A Javan Xlet is registered in the Application Management Table (AMT). Each BD-J Title on a disc can have an associated AMT. At least one application in the AMT must be signaled as “autostart”. This application will be started when the corresponding Title is selected and from thereon the BD-J platform is used by the BD-J application. This could include selecting another Title and launching other applications signaled in the AMT or downloading from the Internet.

In general, the conventional model for Java applications doesn't work very well in a digital TV environment. The basic Java application model assumes that only one application is executing in a given virtual machine (VM), and that the application itself is in complete control of its lifecycle (which can include killing the Java VM that it's running in). This is less than ideal for a digital TV receiver, where several applications may be running at the same time, and where there is a need to enforce some separation between the applications. Luckily, Xlet introduced by Sun in the JavaTV specification and adopted as the Java application format for MHP (Multimedia Home Platform) and related digital TV standards gives us something pretty close to what we need. Like applet, the Xlet interface allows an external source (the application manager in the case of a digital TV receiver) to start and stop an application, as well as controlling it in other ways. The Xlet interface is found in the following javax.tv.Xlet package as:

public interface Xlet {
  public void initXlet(XletContext ctx)
    throws XletStateChangeException;
  public void startXlet( )
    throws XletStateChangeException;
  public void pauseXlet( );
  public void destroyXlet(boolean unconditional)
    throws XletStateChangeException;
}

Obviously, the Xlet has methods that allow the application manager to not only initialize, start and stop it, but also pause and resume it. The reason for having the Xlet paused and resumed is very simple—in an environment like a digital TV receiver several applications may be running at the same time, hardware restrictions mean that only one of those applications may be visible at any time. In this scenario, non-visible applications must be paused in order to keep resources free for the application which is visible. Therefore, an Xlet interface has four main states, i.e. Loaded, Paused, Started and Destroyed states, of which the lifecycle of Xlet shown on FIG. 1 is detailedly described as follows:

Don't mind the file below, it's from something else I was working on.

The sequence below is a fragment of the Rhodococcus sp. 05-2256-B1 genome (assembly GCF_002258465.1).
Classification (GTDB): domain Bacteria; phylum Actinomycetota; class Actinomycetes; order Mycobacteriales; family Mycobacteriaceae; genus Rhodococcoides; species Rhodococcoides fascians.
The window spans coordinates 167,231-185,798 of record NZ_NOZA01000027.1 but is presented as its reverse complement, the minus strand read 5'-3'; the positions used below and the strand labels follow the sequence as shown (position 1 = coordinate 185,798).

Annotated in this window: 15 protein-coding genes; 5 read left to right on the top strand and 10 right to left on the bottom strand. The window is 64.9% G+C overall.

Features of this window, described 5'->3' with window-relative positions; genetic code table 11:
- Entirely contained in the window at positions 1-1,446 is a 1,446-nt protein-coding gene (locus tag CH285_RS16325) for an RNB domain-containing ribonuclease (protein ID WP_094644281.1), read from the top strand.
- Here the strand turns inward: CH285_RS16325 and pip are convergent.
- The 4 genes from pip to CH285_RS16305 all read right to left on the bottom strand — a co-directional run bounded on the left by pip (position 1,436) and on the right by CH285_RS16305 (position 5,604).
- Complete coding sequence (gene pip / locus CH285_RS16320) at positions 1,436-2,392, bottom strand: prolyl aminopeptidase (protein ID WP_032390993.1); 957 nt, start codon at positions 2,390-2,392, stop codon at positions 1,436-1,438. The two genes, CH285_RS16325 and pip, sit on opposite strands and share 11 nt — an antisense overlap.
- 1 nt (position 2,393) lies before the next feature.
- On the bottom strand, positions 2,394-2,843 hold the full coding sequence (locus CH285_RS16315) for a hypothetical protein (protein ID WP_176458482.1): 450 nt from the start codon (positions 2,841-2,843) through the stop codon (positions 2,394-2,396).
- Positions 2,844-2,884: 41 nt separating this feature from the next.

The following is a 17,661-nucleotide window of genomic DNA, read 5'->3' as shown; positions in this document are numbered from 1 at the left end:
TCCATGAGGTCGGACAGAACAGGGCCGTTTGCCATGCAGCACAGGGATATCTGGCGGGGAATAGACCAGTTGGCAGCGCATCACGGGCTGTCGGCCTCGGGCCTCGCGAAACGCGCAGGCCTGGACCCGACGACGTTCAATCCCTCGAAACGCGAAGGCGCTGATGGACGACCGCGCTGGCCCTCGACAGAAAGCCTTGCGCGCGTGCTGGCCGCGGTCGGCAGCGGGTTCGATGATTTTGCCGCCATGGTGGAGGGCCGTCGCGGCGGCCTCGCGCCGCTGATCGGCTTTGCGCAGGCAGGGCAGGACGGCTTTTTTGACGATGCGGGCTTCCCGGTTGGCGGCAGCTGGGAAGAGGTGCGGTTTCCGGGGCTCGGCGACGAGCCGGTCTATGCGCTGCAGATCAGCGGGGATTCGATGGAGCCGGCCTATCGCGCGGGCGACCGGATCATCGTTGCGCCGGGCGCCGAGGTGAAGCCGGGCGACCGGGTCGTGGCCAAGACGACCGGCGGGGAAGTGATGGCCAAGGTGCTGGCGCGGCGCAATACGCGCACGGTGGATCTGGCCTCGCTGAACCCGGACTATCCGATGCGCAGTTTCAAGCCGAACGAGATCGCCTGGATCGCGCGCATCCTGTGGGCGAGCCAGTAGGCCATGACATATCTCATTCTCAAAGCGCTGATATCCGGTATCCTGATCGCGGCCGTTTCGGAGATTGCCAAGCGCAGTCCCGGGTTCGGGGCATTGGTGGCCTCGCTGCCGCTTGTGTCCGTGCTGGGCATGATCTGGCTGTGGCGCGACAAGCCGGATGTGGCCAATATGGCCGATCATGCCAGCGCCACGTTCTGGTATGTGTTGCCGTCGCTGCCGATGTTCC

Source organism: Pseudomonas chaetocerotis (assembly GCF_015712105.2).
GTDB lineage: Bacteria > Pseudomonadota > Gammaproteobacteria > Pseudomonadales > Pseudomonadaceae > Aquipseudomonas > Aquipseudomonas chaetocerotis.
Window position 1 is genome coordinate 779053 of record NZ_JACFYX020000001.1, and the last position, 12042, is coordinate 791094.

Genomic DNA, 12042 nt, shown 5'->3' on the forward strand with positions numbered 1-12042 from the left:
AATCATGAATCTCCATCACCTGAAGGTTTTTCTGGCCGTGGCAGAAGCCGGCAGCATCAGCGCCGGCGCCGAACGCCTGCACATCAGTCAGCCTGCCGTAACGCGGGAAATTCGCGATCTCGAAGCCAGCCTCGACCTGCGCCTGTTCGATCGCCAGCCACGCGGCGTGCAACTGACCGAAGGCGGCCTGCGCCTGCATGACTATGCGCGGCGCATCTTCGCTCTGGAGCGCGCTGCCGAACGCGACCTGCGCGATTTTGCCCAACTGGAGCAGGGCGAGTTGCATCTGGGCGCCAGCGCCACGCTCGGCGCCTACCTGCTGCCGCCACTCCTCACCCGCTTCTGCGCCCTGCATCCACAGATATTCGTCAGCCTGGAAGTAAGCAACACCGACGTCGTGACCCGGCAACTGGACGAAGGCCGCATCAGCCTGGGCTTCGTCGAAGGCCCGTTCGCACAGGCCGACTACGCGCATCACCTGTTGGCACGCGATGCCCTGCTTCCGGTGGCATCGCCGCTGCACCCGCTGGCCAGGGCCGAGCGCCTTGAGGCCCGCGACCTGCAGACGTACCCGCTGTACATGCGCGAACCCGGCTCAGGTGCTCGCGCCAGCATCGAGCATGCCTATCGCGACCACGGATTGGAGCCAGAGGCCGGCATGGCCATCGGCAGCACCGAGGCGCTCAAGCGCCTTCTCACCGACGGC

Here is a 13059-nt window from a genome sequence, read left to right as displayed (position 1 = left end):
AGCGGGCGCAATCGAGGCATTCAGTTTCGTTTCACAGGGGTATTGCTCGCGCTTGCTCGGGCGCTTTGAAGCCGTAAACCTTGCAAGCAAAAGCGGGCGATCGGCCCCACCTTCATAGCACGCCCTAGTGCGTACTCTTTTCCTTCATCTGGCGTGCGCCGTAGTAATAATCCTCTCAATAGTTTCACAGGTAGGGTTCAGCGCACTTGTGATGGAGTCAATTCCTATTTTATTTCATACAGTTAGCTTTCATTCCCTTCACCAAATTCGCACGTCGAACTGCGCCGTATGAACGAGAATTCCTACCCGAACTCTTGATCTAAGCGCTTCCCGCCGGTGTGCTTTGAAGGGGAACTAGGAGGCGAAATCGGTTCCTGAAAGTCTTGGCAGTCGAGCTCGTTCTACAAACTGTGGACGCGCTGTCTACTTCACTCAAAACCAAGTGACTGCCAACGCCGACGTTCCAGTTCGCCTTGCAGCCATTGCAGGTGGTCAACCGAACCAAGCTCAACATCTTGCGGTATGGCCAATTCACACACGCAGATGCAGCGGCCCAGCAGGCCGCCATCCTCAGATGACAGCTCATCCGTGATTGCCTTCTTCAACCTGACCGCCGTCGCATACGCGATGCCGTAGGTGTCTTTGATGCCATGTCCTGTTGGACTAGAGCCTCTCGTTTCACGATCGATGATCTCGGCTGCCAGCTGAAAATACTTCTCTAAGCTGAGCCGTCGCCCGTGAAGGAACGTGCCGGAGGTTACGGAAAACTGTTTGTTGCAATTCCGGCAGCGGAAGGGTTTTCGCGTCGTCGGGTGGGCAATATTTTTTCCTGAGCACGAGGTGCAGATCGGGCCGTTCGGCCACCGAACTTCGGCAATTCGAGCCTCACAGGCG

• (1) The application manager loads the Xlet's main class file (as signaled by the broadcaster) and creates an instance of the Xlet by calling the default constructor. This can happen at any point after the application is signaled. Once this has happened, the Xlet is in the Loaded state.
  • (2) When the user chooses to start the Xlet (or the AIT or other application signaling indicates that the Xlet should start automatically), the application manager in the receiver calls the initXlet( ) method, passing in a new XletContext object for the Xlet. The Xlet may use this XletContext to initialize itself, and to preload any large assets such as images that may require some time to load from the object carousel. When the initialization is complete, the Xlet is in the Paused state and is ready to start immediately.
  • (3) Once the initXlet( ) method returns, the application manager calls the startXlet( ) method. This will move the Xlet from the Paused state into the Started state, and the Xlet will be able to interact with the user.
  • (4) During the execution of the Xlet, the application manager may call the pauseXlet( ) method. This will cause the application to move from the Started state back to the Paused state. The application will later be moved back to the Started state by calling the startXlet( ) method again. This may happen several times during the Xlet's life.
  • (5) At the end of the Xlet's life, the application manager will call the destroyXlet( ) method, which will cause the Xlet to move into the Destroyed state and free all its resources. After this point, this instance of the Xlet cannot be started again.

It's important to remember that an Xlet is not a standard Java application. There are many important differences between the two. An Xlet is conceptually much closer to an applet. Like an applet, there may be more than one Xlet running at any one time, which means that Xlets should not take certain actions that will globally affect the Java virtual machine. For instance, an Xlet should never, ever call the System.exit( ) method because it may not be the only application running in the VM at the time.

Besides, each Xlet has a context associated with it, an instance of the javax.tv.Xlet.XletContext class is shown below, which is used to provide a way for the application to get more information about its environment and to communicate any changes in its state to its environment:

public interface XletContext {
  public static final String ARGS = “javax.tv.Xlet.args”
  public void notifyDestroyed( );
  public void notifyPaused( );